Fields of Dreams

The argument is simple enough: Metro Phoenix is the world's new baseball mecca.

If you love baseball, this is the best place on Earth to visit. If you're a kid with dreams of being a big league star, this is the best place on Earth to call home.

Supporting such a theory, though, gets as complicated as a double cut three.

Do you start with the statewide stir created when a group of 12-year-old boys from Chandler National Little League made it to the 2003 Little League World Series, the first team from the Valley in 40 years to pull off that feat?

Or with future Hall of Famer Robbie Alomar giving up $2 million just to be able to play, train and live here?

Or do you look to club ball, where the number of teams has doubled to more than 200 in the last decade, and Arizona teams like the McDowell Mountain Yankees and the Chandler Monsoon are all of a sudden beating up on the best from California?

You could start with Jerry Colangelo, Nomar Garciaparra, Lou Klimchock, Mark Verstegen, the RBI Fall Baseball League, the Arizona Tourism and Sports Authority, the growing Cactus League, the Arizona Fall League, the 140 local kids like Curt Schilling now playing professional baseball or the Luis Gonzalez flare that won the 2001 World Series.

Or the fact that the Suns, Coyotes and Cardinals all suck.

Or the fact that Valley coaches say they're all of a sudden picking up new players whose parents moved to the Valley primarily to give their children more baseball opportunities.

What about starting with former pipsqueak Andy Lane, who is leading his team in runs and hits at Grand Canyon University and getting looks from Orioles and Dodgers area scouts, both of whom, by the way, live in town?

Or with Mesa native and D-Backs star Shea Hillenbrand tossing medicine balls for hours on end with kids like Lane at Athletes' Performance's new high-tech training facility in Tempe?

In the end, it probably doesn't matter where you start because the argument doesn't start in one place in the Valley. It starts all over the place, anywhere a pro moves into the Valley for professional reasons and starts coaching kids for personal reasons, anywhere a new field is built for civic reasons, a new club team pops up for yet another reason or a little boy and thousands more like him get jazzed on the dream of being a Little League star like the kids from Chandler National or a big league star like the guys from the Arizona Diamondbacks.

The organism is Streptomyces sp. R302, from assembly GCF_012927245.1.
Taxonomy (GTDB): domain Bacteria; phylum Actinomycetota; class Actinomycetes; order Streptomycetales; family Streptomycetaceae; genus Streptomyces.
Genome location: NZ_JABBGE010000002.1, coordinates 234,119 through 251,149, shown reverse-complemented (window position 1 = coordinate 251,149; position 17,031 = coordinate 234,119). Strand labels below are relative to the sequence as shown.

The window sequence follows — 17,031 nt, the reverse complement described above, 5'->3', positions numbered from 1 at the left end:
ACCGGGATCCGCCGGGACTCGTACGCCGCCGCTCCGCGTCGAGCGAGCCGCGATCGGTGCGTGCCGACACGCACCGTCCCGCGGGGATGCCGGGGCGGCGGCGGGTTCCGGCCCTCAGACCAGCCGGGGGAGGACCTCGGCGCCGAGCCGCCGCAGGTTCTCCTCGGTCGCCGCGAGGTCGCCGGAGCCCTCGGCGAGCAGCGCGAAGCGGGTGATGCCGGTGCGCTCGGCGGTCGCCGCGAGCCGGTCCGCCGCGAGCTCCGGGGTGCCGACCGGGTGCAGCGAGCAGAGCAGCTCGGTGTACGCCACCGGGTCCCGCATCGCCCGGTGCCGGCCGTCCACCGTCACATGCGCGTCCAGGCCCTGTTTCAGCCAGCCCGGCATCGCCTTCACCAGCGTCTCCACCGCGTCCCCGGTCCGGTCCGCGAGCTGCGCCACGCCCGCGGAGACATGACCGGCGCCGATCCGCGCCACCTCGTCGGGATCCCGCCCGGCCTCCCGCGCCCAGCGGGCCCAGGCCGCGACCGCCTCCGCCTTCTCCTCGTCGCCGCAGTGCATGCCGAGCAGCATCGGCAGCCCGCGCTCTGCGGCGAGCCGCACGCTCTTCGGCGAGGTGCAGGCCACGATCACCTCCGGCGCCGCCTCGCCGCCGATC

So maybe the best place to begin making such an argument is out in the cheap housing, year-round sun and explosive sprawl of suburban Phoenix, where hundreds of new young families, many of them with extensive baseball backgrounds, set up house each month.

Like here on a bumpy patch of baking hardpan dirt outside San Tan Middle School in extreme south Chandler.

Where on one sunny spring day, the Valley's amazing new baseball synergy spins up like a dust devil as . . .

The coach of the Southwest Sidewinders, Anthony Rodriguez, a former college baseball star in California, is finishing up a two-hour session with his group of 10-year-olds, who practice three times a week every week of the year. It's the schedule a young team must keep to have any chance of winning in the increasingly competitive Arizona club ball tournaments.

Over in the parking lot, Mike Benjamin, former San Francisco Giants and Pittsburgh Pirates star, coach of last year's Chandler National Little League All-Stars and manager of this year's CNLL All-Stars, is unloading baseball equipment from his car.

Another Chandler National coach is talking to Rodriguez along the third base line. The coach is there to commandeer the field for his team's practice before another coach like Benjamin can lay claim to the dirt.

With so many baseball teams and so few fields in the Valley, it's a dirty little game trying to lock up a field for your team.

As it turns out, Benjamin isn't gunning for a field. He instead heads for the batting cage, where he gives a half-hour hitting lesson to one of his new Little League players who is having a little trouble with the 70 mph fastballs he's seeing in the league from the likes of Michael Benjamin Jr. and at least five other 12-year-old flame-throwers.

At home plate, Rodriguez's son, Ozzie, named after Hall of Famer Ozzie Smith, is standing next to a boy with the name "Sheffield" written across the back of his jersey.

Ozzie turns to the other boy and says: